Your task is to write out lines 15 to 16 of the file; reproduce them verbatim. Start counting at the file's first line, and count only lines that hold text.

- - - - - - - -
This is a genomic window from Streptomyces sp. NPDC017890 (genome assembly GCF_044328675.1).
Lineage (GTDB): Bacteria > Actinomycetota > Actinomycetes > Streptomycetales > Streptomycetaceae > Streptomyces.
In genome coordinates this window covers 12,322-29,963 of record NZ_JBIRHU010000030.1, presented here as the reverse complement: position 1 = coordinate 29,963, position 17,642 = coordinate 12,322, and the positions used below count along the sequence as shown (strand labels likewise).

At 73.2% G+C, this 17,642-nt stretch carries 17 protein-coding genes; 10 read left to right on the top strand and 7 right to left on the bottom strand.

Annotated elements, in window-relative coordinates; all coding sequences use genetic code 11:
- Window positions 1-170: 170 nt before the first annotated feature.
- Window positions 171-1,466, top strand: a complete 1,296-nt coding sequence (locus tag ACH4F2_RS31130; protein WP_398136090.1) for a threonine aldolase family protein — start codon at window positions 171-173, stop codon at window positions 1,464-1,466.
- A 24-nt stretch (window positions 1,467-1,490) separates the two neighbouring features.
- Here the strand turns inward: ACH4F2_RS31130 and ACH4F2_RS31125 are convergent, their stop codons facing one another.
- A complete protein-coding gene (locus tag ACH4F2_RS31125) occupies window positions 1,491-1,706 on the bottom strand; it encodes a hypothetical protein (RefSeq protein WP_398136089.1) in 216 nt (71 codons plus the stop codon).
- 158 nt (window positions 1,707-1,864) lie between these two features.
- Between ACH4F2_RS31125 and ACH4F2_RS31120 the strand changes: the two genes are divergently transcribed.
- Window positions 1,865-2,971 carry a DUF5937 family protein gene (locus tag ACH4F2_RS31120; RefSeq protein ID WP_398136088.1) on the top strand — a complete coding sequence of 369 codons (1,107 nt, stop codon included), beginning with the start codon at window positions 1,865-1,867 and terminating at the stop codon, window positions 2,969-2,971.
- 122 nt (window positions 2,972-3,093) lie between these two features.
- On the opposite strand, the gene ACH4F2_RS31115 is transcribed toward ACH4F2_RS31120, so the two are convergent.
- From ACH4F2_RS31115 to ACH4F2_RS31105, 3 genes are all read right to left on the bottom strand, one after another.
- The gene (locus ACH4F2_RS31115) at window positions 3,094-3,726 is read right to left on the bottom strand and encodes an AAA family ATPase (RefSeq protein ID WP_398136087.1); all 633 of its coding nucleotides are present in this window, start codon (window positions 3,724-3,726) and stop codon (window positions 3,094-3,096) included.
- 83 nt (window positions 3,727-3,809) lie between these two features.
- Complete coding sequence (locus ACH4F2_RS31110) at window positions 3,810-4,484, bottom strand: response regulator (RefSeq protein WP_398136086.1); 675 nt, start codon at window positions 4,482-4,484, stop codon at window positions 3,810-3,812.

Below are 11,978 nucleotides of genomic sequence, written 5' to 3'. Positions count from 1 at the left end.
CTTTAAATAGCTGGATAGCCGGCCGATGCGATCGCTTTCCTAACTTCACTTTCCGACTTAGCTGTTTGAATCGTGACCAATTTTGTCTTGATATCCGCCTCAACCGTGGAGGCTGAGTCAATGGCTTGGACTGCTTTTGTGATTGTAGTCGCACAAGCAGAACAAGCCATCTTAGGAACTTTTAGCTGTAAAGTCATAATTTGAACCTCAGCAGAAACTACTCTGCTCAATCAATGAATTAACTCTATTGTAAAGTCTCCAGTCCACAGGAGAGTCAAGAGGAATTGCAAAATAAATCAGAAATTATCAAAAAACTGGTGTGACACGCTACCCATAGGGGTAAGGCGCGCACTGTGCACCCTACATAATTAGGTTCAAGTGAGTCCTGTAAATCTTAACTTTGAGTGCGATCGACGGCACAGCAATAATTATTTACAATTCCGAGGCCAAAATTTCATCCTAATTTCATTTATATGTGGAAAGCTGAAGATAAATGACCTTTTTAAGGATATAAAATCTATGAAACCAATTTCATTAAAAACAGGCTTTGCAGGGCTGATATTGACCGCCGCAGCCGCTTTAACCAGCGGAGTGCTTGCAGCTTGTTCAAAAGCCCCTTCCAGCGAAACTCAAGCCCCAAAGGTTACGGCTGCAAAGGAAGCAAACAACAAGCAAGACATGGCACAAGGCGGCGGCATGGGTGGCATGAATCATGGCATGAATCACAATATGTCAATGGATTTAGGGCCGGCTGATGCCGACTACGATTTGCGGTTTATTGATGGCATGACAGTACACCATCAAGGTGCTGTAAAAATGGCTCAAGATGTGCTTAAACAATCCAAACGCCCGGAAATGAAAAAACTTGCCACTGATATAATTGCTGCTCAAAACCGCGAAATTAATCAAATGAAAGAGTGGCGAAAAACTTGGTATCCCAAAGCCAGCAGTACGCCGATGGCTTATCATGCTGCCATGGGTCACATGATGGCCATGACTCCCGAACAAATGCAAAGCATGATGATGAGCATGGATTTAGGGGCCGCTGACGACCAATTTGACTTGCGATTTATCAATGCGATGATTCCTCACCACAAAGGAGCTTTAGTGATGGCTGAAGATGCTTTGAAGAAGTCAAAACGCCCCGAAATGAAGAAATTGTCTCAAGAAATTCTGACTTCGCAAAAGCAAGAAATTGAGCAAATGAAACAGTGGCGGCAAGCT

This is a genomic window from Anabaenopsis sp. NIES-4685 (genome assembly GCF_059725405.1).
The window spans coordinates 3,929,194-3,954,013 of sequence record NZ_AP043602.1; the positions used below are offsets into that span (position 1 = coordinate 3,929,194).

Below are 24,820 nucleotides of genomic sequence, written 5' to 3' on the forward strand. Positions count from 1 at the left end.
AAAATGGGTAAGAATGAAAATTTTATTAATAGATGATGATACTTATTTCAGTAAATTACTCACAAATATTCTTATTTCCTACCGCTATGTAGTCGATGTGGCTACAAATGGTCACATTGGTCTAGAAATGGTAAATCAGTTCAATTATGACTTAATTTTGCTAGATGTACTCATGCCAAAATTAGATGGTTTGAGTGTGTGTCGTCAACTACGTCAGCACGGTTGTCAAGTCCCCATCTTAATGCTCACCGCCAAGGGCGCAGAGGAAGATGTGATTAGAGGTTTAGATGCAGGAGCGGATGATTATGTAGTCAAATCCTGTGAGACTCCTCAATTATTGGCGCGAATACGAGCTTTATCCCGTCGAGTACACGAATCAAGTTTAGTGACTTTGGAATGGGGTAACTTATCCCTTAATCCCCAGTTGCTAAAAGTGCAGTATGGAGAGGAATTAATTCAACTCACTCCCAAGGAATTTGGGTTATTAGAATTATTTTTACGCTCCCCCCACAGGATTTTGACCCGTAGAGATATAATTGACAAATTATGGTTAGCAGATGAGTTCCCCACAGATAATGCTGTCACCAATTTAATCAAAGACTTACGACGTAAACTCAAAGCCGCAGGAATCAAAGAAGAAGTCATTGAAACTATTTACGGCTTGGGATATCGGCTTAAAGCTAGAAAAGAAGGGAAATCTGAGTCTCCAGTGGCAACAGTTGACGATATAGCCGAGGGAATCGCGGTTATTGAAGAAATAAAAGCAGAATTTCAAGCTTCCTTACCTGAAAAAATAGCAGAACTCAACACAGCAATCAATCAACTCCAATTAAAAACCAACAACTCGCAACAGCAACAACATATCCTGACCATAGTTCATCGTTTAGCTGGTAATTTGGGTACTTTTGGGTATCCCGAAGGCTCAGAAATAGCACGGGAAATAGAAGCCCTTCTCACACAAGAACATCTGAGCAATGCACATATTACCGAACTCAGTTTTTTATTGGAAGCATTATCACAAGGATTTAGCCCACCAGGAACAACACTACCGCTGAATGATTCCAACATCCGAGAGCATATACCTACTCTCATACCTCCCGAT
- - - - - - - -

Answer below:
- On the opposite strand, the gene ACH4F2_RS31115 is transcribed toward ACH4F2_RS31120, so the two are convergent.
- From ACH4F2_RS31115 to ACH4F2_RS31105, 3 genes are all read right to left on the bottom strand, one after another.